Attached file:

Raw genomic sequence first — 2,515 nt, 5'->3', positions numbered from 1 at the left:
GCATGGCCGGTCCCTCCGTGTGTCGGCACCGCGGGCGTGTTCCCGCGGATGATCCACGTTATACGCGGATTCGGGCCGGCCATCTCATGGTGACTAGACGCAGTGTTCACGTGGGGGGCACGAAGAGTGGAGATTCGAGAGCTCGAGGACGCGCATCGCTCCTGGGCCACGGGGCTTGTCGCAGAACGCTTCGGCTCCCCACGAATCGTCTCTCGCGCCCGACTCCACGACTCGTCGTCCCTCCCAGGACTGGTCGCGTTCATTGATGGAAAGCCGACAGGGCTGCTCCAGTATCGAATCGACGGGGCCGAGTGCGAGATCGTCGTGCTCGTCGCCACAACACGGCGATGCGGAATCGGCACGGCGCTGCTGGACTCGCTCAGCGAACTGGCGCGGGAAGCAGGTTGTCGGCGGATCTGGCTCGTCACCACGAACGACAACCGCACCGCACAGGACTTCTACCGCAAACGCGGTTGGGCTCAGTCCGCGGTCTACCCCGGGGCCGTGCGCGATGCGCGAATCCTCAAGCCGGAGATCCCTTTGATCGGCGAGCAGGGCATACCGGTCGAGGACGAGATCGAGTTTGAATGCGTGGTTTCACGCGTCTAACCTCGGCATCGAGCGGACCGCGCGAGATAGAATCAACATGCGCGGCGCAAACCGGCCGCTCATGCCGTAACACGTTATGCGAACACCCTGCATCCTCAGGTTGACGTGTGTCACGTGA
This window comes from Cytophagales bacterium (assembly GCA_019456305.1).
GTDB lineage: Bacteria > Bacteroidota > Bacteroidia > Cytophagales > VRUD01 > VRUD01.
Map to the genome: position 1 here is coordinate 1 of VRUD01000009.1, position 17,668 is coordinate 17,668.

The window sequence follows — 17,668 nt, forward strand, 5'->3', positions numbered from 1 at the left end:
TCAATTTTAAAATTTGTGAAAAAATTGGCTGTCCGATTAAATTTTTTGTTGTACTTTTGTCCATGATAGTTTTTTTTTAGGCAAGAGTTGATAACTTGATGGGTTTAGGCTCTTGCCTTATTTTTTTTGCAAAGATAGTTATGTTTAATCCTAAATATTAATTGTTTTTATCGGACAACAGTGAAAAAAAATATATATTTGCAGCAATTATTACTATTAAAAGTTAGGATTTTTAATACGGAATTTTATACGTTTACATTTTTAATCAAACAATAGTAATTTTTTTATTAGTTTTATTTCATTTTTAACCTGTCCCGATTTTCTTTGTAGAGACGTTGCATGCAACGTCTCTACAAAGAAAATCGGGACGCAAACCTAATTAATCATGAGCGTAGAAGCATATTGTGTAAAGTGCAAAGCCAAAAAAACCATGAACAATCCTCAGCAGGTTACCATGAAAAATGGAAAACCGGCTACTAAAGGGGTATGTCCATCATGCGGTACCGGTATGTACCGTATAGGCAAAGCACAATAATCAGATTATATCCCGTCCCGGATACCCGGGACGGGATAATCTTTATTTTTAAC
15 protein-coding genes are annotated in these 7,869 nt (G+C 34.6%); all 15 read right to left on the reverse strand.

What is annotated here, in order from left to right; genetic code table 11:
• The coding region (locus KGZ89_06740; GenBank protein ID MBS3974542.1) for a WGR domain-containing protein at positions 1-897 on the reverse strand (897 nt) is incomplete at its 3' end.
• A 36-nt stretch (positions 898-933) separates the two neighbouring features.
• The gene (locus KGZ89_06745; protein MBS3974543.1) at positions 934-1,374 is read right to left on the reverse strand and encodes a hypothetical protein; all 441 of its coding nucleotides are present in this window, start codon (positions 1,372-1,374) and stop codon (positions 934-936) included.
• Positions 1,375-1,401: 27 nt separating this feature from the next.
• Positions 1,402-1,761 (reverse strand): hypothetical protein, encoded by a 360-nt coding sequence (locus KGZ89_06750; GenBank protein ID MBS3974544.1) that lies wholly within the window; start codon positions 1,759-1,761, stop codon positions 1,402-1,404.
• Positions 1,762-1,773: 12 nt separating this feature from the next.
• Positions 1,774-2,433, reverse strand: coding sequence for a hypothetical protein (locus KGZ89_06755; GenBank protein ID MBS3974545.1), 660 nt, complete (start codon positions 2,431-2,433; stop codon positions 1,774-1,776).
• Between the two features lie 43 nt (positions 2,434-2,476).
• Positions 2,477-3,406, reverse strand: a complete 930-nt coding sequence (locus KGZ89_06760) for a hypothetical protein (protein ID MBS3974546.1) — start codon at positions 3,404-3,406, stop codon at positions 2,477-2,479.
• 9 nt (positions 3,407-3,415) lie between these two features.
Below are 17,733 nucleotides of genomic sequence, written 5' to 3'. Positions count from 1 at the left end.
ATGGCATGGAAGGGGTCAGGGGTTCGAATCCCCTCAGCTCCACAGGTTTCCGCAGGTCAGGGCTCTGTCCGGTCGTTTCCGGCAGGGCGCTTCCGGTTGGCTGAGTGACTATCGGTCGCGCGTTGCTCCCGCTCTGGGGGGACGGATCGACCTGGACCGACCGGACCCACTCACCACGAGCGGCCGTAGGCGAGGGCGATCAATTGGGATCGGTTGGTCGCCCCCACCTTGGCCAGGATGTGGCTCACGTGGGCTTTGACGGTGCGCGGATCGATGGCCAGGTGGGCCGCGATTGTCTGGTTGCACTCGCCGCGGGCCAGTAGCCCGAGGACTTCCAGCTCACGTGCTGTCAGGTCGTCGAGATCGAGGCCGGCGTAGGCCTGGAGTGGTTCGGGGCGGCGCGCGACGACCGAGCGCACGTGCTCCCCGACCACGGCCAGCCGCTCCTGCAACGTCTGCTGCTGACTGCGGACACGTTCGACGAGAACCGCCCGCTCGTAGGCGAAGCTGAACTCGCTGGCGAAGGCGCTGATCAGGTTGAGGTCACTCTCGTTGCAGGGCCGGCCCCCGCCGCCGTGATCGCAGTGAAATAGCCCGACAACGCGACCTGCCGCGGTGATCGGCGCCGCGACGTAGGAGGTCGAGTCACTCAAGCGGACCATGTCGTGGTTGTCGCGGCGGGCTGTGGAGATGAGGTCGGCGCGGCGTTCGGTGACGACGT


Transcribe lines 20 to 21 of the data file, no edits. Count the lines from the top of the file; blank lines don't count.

Below are 17,733 nucleotides of genomic sequence, written 5' to 3'. Positions count from 1 at the left end.
ATGGCATGGAAGGGGTCAGGGGTTCGAATCCCCTCAGCTCCACAGGTTTCCGCAGGTCAGGGCTCTGTCCGGTCGTTTCCGGCAGGGCGCTTCCGGTTGGCTGAGTGACTATCGGTCGCGCGTTGCTCCCGCTCTGGGGGGACGGATCGACCTGGACCGACCGGACCCACTCACCACGAGCGGCCGTAGGCGAGGGCGATCAATTGGGATCGGTTGGTCGCCCCCACCTTGGCCAGGATGTGGCTCACGTGGGCTTTGACGGTGCGCGGATCGATGGCCAGGTGGGCCGCGATTGTCTGGTTGCACTCGCCGCGGGCCAGTAGCCCGAGGACTTCCAGCTCACGTGCTGTCAGGTCGTCGAGATCGAGGCCGGCGTAGGCCTGGAGTGGTTCGGGGCGGCGCGCGACGACCGAGCGCACGTGCTCCCCGACCACGGCCAGCCGCTCCTGCAACGTCTGCTGCTGACTGCGGACACGTTCGACGAGAACCGCCCGCTCGTAGGCGAAGCTGAACTCGCTGGCGAAGGCGCTGATCAGGTTGAGGTCACTCTCGTTGCAGGGCCGGCCCCCGCCGCCGTGATCGCAGTGAAATAGCCCGACAACGCGACCTGCCGCGGTGATCGGCGCCGCGACGTAGGAGGTCGAGTCACTCAAGCGGACCATGTCGTGGTTGTCGCGGCGGGCTGTGGAGATGAGGTCGGCGCGGCGTTCGGTGACGACGT